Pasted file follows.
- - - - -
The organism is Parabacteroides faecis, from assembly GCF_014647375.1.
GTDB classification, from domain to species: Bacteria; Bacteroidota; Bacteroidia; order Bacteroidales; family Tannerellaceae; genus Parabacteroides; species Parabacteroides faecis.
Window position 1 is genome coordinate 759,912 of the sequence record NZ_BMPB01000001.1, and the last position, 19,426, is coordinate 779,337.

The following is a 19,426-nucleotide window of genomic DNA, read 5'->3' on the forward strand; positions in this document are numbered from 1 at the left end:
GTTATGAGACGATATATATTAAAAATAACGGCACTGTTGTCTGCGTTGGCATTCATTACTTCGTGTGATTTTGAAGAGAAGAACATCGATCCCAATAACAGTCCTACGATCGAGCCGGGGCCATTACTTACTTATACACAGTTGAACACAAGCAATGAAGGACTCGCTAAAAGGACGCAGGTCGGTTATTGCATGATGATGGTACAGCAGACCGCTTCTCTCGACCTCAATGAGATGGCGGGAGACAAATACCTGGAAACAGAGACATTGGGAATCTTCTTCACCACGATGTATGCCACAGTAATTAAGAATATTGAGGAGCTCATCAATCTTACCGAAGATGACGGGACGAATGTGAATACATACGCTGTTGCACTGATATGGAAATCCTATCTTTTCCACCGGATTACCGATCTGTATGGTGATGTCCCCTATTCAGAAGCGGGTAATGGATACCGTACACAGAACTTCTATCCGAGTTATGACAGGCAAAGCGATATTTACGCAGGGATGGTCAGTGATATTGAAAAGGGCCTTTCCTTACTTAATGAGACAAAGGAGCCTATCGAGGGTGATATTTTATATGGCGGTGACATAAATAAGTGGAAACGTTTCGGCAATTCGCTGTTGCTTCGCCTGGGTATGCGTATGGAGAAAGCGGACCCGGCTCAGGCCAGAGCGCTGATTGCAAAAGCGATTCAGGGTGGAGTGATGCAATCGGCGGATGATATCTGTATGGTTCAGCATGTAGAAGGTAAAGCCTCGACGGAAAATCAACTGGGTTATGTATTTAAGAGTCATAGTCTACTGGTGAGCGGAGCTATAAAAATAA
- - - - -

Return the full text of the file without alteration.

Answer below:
The organism is Parabacteroides faecis, from assembly GCF_014647375.1.
GTDB classification, from domain to species: Bacteria; Bacteroidota; Bacteroidia; order Bacteroidales; family Tannerellaceae; genus Parabacteroides; species Parabacteroides faecis.
Window position 1 is genome coordinate 759,912 of the sequence record NZ_BMPB01000001.1, and the last position, 19,426, is coordinate 779,337.

The following is a 19,426-nucleotide window of genomic DNA, read 5'->3' on the forward strand; positions in this document are numbered from 1 at the left end:
GTTATGAGACGATATATATTAAAAATAACGGCACTGTTGTCTGCGTTGGCATTCATTACTTCGTGTGATTTTGAAGAGAAGAACATCGATCCCAATAACAGTCCTACGATCGAGCCGGGGCCATTACTTACTTATACACAGTTGAACACAAGCAATGAAGGACTCGCTAAAAGGACGCAGGTCGGTTATTGCATGATGATGGTACAGCAGACCGCTTCTCTCGACCTCAATGAGATGGCGGGAGACAAATACCTGGAAACAGAGACATTGGGAATCTTCTTCACCACGATGTATGCCACAGTAATTAAGAATATTGAGGAGCTCATCAATCTTACCGAAGATGACGGGACGAATGTGAATACATACGCTGTTGCACTGATATGGAAATCCTATCTTTTCCACCGGATTACCGATCTGTATGGTGATGTCCCCTATTCAGAAGCGGGTAATGGATACCGTACACAGAACTTCTATCCGAGTTATGACAGGCAAAGCGATATTTACGCAGGGATGGTCAGTGATATTGAAAAGGGCCTTTCCTTACTTAATGAGACAAAGGAGCCTATCGAGGGTGATATTTTATATGGCGGTGACATAAATAAGTGGAAACGTTTCGGCAATTCGCTGTTGCTTCGCCTGGGTATGCGTATGGAGAAAGCGGACCCGGCTCAGGCCAGAGCGCTGATTGCAAAAGCGATTCAGGGTGGAGTGATGCAATCGGCGGATGATATCTGTATGGTTCAGCATGTAGAAGGTAAAGCCTCGACGGAAAATCAACTGGGTTATGTATTTAAGAGTCATAGTCTACTGGTGAGCGGAGCTATAAAAATAA